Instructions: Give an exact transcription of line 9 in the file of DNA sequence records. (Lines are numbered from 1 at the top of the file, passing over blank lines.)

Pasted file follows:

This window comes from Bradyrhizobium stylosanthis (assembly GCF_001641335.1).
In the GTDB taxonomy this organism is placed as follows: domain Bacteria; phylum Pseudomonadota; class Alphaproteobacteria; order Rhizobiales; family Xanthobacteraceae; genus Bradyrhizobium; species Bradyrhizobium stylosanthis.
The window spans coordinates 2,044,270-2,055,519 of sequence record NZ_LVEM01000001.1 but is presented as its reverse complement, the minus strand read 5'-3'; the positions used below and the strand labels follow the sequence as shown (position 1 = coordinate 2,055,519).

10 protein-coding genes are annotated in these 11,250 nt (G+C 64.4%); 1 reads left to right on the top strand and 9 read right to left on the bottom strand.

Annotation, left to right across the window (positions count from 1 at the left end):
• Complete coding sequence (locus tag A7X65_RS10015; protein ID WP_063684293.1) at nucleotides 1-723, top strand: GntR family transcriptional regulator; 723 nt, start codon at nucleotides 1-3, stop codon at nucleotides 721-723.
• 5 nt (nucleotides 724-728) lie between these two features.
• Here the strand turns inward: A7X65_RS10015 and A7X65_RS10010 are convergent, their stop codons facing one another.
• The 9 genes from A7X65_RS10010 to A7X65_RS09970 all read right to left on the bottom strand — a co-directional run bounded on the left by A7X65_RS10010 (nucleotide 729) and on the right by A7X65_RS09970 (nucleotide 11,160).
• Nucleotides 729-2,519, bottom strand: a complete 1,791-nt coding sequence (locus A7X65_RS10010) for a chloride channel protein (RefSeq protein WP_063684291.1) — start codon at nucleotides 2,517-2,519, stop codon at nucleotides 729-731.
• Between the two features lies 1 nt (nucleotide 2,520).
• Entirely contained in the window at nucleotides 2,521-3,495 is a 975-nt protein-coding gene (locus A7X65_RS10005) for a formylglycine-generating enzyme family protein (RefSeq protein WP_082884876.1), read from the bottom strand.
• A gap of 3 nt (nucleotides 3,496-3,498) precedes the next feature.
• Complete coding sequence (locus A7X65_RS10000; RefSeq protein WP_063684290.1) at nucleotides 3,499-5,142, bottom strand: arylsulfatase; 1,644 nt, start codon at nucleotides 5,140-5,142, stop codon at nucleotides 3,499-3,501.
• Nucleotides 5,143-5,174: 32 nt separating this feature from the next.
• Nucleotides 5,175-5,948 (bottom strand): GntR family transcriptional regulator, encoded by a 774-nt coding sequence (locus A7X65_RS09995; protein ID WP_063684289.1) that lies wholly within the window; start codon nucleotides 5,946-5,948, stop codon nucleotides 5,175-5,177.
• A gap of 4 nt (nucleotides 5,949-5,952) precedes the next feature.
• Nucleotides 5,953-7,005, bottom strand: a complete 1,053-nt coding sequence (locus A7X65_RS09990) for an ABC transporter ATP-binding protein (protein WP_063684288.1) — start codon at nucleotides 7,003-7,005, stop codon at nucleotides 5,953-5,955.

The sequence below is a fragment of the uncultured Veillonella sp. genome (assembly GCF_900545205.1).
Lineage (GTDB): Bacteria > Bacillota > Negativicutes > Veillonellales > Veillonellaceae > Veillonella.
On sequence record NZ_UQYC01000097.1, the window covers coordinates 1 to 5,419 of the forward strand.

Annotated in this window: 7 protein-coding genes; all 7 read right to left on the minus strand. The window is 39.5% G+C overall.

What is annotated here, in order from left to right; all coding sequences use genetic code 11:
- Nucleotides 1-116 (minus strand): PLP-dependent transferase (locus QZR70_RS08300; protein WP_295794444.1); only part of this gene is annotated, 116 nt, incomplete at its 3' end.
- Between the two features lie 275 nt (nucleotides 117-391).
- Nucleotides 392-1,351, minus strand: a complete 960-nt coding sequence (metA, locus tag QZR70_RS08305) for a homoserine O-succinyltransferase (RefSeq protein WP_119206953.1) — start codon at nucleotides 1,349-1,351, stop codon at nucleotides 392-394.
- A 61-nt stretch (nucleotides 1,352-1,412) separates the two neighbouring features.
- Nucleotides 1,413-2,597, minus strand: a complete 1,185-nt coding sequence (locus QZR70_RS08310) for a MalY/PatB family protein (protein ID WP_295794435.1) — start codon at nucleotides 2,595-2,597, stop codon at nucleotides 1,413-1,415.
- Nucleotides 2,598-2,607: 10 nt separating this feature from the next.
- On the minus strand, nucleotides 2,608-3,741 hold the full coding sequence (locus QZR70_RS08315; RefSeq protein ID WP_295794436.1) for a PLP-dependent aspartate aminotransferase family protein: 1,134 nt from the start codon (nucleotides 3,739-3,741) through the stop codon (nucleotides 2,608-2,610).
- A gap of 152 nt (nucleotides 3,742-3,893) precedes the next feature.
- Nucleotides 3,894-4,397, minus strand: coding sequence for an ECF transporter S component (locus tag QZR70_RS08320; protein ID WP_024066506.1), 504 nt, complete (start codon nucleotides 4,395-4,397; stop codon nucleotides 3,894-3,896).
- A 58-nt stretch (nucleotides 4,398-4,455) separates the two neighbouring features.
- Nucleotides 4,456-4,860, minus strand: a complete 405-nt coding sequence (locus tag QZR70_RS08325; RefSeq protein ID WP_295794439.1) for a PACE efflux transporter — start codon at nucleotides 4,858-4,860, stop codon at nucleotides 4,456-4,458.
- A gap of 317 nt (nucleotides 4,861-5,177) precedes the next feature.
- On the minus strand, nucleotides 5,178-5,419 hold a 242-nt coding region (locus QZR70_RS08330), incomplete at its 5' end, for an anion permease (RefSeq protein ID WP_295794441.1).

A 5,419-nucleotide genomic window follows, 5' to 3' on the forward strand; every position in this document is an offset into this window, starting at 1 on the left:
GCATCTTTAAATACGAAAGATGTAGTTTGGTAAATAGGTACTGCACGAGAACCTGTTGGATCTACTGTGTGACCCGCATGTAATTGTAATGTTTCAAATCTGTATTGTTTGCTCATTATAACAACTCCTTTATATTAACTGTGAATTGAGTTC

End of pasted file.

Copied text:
• The 9 genes from A7X65_RS10010 to A7X65_RS09970 all read right to left on the bottom strand — a co-directional run bounded on the left by A7X65_RS10010 (nucleotide 729) and on the right by A7X65_RS09970 (nucleotide 11,160).